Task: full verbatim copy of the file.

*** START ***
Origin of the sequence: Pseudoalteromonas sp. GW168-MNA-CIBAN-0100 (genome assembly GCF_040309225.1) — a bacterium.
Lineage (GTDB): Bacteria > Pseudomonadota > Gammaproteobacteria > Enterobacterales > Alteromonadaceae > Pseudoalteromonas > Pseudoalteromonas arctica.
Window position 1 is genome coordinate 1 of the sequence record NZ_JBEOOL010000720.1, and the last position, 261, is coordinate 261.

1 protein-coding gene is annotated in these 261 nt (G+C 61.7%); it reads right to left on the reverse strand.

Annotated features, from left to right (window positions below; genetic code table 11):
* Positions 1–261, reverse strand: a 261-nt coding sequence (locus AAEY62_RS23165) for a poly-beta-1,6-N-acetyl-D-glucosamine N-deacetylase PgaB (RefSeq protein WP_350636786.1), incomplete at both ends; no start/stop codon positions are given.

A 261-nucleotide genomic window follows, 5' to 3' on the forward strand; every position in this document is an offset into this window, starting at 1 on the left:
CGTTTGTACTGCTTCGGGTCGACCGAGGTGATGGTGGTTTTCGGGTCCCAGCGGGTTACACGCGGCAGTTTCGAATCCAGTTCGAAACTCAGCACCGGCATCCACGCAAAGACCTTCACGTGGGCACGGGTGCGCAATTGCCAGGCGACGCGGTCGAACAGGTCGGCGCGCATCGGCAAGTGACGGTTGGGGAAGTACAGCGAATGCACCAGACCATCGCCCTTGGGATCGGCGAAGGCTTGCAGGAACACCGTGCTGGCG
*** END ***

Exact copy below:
Origin of the sequence: Pseudoalteromonas sp. GW168-MNA-CIBAN-0100 (genome assembly GCF_040309225.1) — a bacterium.
Lineage (GTDB): Bacteria > Pseudomonadota > Gammaproteobacteria > Enterobacterales > Alteromonadaceae > Pseudoalteromonas > Pseudoalteromonas arctica.
Window position 1 is genome coordinate 1 of the sequence record NZ_JBEOOL010000720.1, and the last position, 261, is coordinate 261.

1 protein-coding gene is annotated in these 261 nt (G+C 61.7%); it reads right to left on the reverse strand.

Annotated features, from left to right (window positions below; genetic code table 11):
* Positions 1–261, reverse strand: a 261-nt coding sequence (locus AAEY62_RS23165) for a poly-beta-1,6-N-acetyl-D-glucosamine N-deacetylase PgaB (RefSeq protein WP_350636786.1), incomplete at both ends; no start/stop codon positions are given.

A 261-nucleotide genomic window follows, 5' to 3' on the forward strand; every position in this document is an offset into this window, starting at 1 on the left:
CGTTTGTACTGCTTCGGGTCGACCGAGGTGATGGTGGTTTTCGGGTCCCAGCGGGTTACACGCGGCAGTTTCGAATCCAGTTCGAAACTCAGCACCGGCATCCACGCAAAGACCTTCACGTGGGCACGGGTGCGCAATTGCCAGGCGACGCGGTCGAACAGGTCGGCGCGCATCGGCAAGTGACGGTTGGGGAAGTACAGCGAATGCACCAGACCATCGCCCTTGGGATCGGCGAAGGCTTGCAGGAACACCGTGCTGGCG